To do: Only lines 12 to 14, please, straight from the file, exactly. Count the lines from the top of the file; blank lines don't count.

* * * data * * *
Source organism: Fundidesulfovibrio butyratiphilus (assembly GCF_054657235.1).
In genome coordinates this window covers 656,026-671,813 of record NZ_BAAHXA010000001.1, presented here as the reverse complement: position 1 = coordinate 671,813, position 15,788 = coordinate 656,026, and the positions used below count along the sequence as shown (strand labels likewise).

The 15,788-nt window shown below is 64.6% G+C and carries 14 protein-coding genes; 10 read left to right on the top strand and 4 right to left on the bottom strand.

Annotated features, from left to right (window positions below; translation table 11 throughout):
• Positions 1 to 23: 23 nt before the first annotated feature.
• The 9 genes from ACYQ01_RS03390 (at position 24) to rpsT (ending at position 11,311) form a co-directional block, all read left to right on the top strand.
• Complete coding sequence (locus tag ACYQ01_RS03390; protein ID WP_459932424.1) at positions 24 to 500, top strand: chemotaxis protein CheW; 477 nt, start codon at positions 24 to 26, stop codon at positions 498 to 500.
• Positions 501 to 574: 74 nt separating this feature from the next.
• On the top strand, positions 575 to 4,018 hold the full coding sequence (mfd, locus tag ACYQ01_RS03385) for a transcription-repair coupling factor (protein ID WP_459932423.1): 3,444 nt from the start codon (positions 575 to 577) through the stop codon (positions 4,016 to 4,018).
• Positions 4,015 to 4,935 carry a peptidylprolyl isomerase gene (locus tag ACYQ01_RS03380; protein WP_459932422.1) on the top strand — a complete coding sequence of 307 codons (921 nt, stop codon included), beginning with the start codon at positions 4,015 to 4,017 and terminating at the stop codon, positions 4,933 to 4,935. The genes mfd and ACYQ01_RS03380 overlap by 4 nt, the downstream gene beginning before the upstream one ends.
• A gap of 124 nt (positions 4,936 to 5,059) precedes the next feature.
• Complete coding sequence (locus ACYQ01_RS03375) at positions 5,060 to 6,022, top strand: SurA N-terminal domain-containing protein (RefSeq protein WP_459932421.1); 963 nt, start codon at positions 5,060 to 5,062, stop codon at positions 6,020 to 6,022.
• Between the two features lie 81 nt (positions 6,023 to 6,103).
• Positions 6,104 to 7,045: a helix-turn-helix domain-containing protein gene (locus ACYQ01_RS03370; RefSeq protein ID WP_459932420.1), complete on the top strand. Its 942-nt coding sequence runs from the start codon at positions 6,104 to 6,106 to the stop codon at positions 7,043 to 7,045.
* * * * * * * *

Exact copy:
• Complete coding sequence (locus ACYQ01_RS03375) at positions 5,060 to 6,022, top strand: SurA N-terminal domain-containing protein (RefSeq protein WP_459932421.1); 963 nt, start codon at positions 5,060 to 5,062, stop codon at positions 6,020 to 6,022.
• Between the two features lie 81 nt (positions 6,023 to 6,103).
• Positions 6,104 to 7,045: a helix-turn-helix domain-containing protein gene (locus ACYQ01_RS03370; RefSeq protein ID WP_459932420.1), complete on the top strand. Its 942-nt coding sequence runs from the start codon at positions 6,104 to 6,106 to the stop codon at positions 7,043 to 7,045.